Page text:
The KISS Approach. Audience Comes Before Big Ideas.
Many of you have probably heard of the KISS approach. Not the peck on the cheek type, rather the Keep It Simple, Stupid (KISS for acronym) approach to business. KISS is an acronym created by the US Navy in the 1960's based on the concept of systems working best when they are kept very simple, rather than made complicated.
From my experience, the KISS mentality has a very obvious application to the online business world and I want to explain that in this post.
Everyone has a great deal of capabilities within this world, it is just a matter of application and in the case of this post, SIMPLIFICATION. Keepin' it simple.
Don't Start With Your BIG Idea, Work Towards It
Not a day goes by where someone doesn't come to me with a great idea. They dream of developing the next great app that will take over Instagram, or the next membership website that will help millions of people lose millions of pounds.
There is one problem though. They think big and forget that it is the smaller steps that will allow them to achieve these much larger ambitions. To explain exactly what I mean, I am going to take things out of context a little and use the example of building a skyscraper.
Thinking that you are going to jump in and develop an app like Instagram, is like thinking you are going to build a skyscraper by starting with the top floor. It simply won't work. There are a lot of things that need to happen in order for the top floor to even exist, and the same thing is the case if you were looking to develop the next big app, or website, or products/service, or membership site.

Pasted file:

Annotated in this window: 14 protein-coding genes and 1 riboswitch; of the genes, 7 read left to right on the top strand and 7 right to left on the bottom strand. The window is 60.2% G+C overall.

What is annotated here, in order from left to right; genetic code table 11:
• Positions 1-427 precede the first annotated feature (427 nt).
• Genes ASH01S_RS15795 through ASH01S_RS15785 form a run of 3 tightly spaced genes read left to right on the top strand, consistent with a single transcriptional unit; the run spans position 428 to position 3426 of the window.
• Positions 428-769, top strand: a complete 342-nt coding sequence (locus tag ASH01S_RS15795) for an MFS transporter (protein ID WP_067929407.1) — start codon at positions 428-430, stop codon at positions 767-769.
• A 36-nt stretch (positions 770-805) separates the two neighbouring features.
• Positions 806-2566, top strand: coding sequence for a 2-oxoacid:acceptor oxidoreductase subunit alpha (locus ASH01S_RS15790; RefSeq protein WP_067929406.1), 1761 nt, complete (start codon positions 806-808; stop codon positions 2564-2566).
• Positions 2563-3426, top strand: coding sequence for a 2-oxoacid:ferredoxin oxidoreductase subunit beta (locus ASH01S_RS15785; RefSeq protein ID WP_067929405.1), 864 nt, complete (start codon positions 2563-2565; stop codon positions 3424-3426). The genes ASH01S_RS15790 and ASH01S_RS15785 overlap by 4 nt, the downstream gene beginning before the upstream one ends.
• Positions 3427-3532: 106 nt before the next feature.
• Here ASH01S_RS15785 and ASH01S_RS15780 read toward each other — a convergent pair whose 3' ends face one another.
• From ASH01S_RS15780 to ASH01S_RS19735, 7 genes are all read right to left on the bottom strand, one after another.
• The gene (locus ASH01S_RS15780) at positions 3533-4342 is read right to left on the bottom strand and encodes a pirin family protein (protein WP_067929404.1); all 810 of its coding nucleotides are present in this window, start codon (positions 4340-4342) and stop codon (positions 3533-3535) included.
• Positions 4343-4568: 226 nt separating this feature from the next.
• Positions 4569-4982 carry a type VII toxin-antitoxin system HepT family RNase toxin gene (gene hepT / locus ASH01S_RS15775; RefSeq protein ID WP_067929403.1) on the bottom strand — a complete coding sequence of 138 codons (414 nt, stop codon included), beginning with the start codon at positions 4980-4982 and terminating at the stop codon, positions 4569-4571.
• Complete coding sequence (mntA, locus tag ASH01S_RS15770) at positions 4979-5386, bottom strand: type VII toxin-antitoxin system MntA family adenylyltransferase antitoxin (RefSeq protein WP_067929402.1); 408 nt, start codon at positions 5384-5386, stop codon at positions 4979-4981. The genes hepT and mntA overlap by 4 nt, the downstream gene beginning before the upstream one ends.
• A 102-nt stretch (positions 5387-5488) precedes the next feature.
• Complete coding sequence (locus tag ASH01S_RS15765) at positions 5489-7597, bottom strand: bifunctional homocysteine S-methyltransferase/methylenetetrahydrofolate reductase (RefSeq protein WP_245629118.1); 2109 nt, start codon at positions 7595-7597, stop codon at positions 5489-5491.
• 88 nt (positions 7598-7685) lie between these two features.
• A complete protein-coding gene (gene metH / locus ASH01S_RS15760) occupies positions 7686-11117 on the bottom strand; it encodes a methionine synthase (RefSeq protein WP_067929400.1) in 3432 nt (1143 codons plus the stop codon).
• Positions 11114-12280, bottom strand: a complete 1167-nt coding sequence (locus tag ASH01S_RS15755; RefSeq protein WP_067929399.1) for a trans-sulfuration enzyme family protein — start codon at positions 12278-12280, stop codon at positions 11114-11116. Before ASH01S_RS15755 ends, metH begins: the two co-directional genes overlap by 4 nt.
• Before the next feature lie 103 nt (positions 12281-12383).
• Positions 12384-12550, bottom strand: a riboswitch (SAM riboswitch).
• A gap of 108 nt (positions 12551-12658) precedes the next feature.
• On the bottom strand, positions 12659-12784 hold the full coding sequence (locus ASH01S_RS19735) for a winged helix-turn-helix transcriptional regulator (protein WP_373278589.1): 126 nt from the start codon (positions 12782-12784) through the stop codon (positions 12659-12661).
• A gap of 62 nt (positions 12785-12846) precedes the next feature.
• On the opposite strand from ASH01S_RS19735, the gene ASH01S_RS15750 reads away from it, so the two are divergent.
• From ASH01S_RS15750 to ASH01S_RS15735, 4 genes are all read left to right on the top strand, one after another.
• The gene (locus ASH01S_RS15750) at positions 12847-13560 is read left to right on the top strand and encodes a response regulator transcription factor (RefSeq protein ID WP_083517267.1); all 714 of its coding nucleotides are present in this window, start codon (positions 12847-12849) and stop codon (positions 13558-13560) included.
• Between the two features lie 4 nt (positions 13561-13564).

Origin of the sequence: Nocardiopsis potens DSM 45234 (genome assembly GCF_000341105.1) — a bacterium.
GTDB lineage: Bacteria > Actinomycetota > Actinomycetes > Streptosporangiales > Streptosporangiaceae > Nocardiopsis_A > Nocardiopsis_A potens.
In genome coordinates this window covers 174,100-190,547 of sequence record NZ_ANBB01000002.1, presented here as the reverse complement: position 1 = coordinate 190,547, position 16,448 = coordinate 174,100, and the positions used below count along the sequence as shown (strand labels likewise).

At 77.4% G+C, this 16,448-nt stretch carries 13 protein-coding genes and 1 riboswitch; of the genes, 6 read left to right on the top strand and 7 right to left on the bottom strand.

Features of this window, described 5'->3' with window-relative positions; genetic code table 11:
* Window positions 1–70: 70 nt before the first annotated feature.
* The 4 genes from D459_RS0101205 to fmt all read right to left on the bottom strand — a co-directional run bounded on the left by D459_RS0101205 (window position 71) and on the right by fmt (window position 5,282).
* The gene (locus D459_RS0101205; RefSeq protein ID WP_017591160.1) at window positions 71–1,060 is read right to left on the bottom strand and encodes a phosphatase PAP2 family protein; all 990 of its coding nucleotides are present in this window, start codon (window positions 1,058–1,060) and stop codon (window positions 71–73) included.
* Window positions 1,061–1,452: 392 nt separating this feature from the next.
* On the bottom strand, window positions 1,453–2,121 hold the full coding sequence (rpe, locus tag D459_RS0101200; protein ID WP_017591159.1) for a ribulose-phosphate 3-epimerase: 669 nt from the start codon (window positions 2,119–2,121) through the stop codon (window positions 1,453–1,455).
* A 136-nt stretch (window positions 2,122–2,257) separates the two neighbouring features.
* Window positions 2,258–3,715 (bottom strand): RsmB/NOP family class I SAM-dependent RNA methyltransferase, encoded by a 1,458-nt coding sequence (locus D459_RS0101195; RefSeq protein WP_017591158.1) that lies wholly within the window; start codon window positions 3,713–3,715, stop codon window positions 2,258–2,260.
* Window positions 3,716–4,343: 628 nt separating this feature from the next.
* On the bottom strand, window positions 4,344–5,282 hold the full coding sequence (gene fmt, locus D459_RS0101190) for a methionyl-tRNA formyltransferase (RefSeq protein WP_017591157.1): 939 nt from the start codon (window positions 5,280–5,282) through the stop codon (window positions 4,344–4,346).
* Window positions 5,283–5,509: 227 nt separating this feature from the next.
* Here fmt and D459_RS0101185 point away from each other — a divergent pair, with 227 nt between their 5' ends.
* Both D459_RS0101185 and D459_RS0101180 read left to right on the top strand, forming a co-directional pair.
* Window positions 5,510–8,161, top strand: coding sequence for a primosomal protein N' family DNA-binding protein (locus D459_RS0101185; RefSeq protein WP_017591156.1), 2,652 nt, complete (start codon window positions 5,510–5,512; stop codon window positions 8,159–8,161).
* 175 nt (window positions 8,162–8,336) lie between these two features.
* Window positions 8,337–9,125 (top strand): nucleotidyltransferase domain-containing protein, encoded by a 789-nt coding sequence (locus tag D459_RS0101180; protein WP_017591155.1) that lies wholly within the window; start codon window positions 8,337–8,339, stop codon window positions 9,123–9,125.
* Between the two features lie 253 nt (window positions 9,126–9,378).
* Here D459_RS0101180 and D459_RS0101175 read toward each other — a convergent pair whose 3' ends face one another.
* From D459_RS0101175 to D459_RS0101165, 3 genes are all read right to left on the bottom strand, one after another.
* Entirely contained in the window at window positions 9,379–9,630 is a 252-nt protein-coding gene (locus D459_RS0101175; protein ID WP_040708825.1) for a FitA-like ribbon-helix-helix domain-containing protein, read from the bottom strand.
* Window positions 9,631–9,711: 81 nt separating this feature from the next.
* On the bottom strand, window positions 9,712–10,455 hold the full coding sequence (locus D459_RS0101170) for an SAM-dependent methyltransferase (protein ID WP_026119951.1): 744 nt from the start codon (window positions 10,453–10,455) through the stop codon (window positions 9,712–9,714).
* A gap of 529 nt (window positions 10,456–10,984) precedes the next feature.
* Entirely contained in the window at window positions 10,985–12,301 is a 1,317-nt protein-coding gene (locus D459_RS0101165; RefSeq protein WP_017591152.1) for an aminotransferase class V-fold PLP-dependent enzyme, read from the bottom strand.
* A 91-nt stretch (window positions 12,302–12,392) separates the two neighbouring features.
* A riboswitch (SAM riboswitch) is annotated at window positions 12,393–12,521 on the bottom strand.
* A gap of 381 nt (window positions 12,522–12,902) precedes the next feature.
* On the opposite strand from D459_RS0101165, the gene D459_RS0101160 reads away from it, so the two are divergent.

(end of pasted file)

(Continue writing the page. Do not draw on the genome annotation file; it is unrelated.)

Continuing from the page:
The "Think small, Get BIG" Approach to Business.
Looking back, Carson and I naturally took the "think small to get big" approach, we started Wealthy Affiliate literally as the most simplistic, dumbed down system out there for affiliate marketers. We provided people with a keyword list every week, some sample ads, and we charged folks $359.88 per year for this service. People absolutely loved it.
We already had a foundation, a knowledge set in the industry (3 years experience each at the time we started WA), so we were prepared to jump into this. We always had ambitions of Wealthy Affiliate being something bigger than just a "keyword list" website, but we couldn't have predicted it would be what it is today when we started out back in 2005.
But as each year has gone on, we have taken our ideas, along with a consistent stream of awesome feedback from the community here, and incrementally improved the platform. As a result we incrementally grew.
That is the approach you should take. You want to start with a very simple framework and then establish your business and cumulatively expand, grow, and evolve as time goes on.
You shouldn't attempt to start with the BIG IDEA. First it may not work and people might not like what your idea is (you cannot assume that it will work).
Secondly, there are typically incredible start-up costs and planning if you are going to develop a big idea at the outset. It could be years and $100,000's before an actual PERSON or customer can get their hands on your idea.
Thirdly, if you spend all of your time developing the best product/website/service in the world before you have an audience, you are not going to have any people to use it when you are done.